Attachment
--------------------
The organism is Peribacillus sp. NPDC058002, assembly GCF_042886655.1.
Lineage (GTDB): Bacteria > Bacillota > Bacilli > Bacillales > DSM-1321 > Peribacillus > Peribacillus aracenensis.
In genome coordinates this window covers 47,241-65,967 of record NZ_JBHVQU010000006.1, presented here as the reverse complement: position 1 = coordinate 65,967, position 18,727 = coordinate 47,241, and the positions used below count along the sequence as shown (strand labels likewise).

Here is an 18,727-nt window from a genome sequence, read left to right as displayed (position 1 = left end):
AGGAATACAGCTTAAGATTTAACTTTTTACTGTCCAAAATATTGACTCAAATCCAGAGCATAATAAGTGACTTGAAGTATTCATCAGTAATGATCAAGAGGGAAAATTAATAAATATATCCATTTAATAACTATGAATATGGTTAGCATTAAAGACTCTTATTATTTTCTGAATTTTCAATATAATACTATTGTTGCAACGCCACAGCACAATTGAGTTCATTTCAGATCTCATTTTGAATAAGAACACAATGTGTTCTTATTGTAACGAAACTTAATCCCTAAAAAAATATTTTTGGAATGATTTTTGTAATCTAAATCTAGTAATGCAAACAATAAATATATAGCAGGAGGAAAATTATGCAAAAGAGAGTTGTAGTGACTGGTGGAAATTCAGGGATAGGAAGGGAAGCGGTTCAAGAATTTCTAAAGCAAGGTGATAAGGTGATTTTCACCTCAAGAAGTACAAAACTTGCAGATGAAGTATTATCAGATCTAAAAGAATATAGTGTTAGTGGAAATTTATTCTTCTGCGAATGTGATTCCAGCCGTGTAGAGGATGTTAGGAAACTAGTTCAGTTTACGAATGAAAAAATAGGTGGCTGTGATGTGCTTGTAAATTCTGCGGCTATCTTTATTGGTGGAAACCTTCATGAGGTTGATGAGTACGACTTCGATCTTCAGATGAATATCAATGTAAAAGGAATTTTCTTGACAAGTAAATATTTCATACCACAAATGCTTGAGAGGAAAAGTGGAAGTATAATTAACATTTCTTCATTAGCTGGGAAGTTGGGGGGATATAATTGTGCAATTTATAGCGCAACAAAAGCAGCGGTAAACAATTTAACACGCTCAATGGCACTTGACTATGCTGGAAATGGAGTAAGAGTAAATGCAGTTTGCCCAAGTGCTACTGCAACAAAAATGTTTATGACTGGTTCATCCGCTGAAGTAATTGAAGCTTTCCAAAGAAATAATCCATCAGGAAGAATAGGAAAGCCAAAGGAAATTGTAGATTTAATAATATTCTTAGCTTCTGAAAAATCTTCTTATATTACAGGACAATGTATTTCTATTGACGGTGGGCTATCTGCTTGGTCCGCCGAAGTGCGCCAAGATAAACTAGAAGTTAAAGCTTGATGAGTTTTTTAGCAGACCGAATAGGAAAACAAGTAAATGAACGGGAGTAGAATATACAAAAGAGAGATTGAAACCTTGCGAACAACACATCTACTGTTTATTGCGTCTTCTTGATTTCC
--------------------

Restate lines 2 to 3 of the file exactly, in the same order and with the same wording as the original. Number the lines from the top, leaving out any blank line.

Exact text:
Lineage (GTDB): Bacteria > Bacillota > Bacilli > Bacillales > DSM-1321 > Peribacillus > Peribacillus aracenensis.
In genome coordinates this window covers 47,241-65,967 of record NZ_JBHVQU010000006.1, presented here as the reverse complement: position 1 = coordinate 65,967, position 18,727 = coordinate 47,241, and the positions used below count along the sequence as shown (strand labels likewise).